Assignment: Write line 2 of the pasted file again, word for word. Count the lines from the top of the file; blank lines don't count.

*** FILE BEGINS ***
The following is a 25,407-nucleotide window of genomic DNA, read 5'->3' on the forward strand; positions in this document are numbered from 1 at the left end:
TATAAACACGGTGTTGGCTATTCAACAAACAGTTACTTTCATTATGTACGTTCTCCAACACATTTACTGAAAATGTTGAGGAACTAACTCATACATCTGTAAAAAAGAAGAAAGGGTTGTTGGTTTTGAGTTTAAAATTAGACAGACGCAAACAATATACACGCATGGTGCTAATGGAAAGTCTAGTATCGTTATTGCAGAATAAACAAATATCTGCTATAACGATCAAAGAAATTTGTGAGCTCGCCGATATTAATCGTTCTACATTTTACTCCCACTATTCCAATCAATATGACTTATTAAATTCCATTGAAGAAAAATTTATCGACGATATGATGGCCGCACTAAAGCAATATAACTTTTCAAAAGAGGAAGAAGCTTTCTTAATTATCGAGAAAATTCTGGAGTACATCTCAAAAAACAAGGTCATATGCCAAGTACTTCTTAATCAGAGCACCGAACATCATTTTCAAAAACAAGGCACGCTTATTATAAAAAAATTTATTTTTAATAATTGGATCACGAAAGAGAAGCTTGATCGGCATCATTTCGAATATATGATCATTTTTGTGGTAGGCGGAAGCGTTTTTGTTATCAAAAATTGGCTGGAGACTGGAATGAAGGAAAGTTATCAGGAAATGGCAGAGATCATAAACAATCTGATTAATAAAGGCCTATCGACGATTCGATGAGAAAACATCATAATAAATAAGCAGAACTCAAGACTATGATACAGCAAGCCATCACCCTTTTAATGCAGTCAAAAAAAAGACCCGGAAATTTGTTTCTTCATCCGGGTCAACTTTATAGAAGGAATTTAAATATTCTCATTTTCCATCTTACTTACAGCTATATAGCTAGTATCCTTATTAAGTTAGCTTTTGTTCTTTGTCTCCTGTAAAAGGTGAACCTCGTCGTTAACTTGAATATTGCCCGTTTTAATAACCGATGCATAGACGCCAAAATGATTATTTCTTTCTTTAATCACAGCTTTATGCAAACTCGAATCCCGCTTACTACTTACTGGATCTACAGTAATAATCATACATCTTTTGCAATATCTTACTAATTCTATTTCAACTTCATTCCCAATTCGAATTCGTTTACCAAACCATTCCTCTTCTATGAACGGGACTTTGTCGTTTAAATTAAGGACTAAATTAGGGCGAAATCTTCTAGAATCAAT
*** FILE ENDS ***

TATAAACACGGTGTTGGCTATTCAACAAACAGTTACTTTCATTATGTACGTTCTCCAACACATTTACTGAAAATGTTGAGGAACTAACTCATACATCTGTAAAAAAGAAGAAAGGGTTGTTGGTTTTGAGTTTAAAATTAGACAGACGCAAACAATATACACGCATGGTGCTAATGGAAAGTCTAGTATCGTTATTGCAGAATAAACAAATATCTGCTATAACGATCAAAGAAATTTGTGAGCTCGCCGATATTAATCGTTCTACATTTTACTCCCACTATTCCAATCAATATGACTTATTAAATTCCATTGAAGAAAAATTTATCGACGATATGATGGCCGCACTAAAGCAATATAACTTTTCAAAAGAGGAAGAAGCTTTCTTAATTATCGAGAAAATTCTGGAGTACATCTCAAAAAACAAGGTCATATGCCAAGTACTTCTTAATCAGAGCACCGAACATCATTTTCAAAAACAAGGCACGCTTATTATAAAAAAATTTATTTTTAATAATTGGATCACGAAAGAGAAGCTTGATCGGCATCATTTCGAATATATGATCATTTTTGTGGTAGGCGGAAGCGTTTTTGTTATCAAAAATTGGCTGGAGACTGGAATGAAGGAAAGTTATCAGGAAATGGCAGAGATCATAAACAATCTGATTAATAAAGGCCTATCGACGATTCGATGAGAAAACATCATAATAAATAAGCAGAACTCAAGACTATGATACAGCAAGCCATCACCCTTTTAATGCAGTCAAAAAAAAGACCCGGAAATTTGTTTCTTCATCCGGGTCAACTTTATAGAAGGAATTTAAATATTCTCATTTTCCATCTTACTTACAGCTATATAGCTAGTATCCTTATTAAGTTAGCTTTTGTTCTTTGTCTCCTGTAAAAGGTGAACCTCGTCGTTAACTTGAATATTGCCCGTTTTAATAACCGATGCATAGACGCCAAAATGATTATTTCTTTCTTTAATCACAGCTTTATGCAAACTCGAATCCCGCTTACTACTTACTGGATCTACAGTAATAATCATACATCTTTTGCAATATCTTACTAATTCTATTTCAACTTCATTCCCAATTCGAATTCGTTTACCAAACCATTCCTCTTCTATGAACGGGACTTTGTCGTTTAAATTAAGGACTAAATTAGGGCGAAATCTTCTAGAATCAAT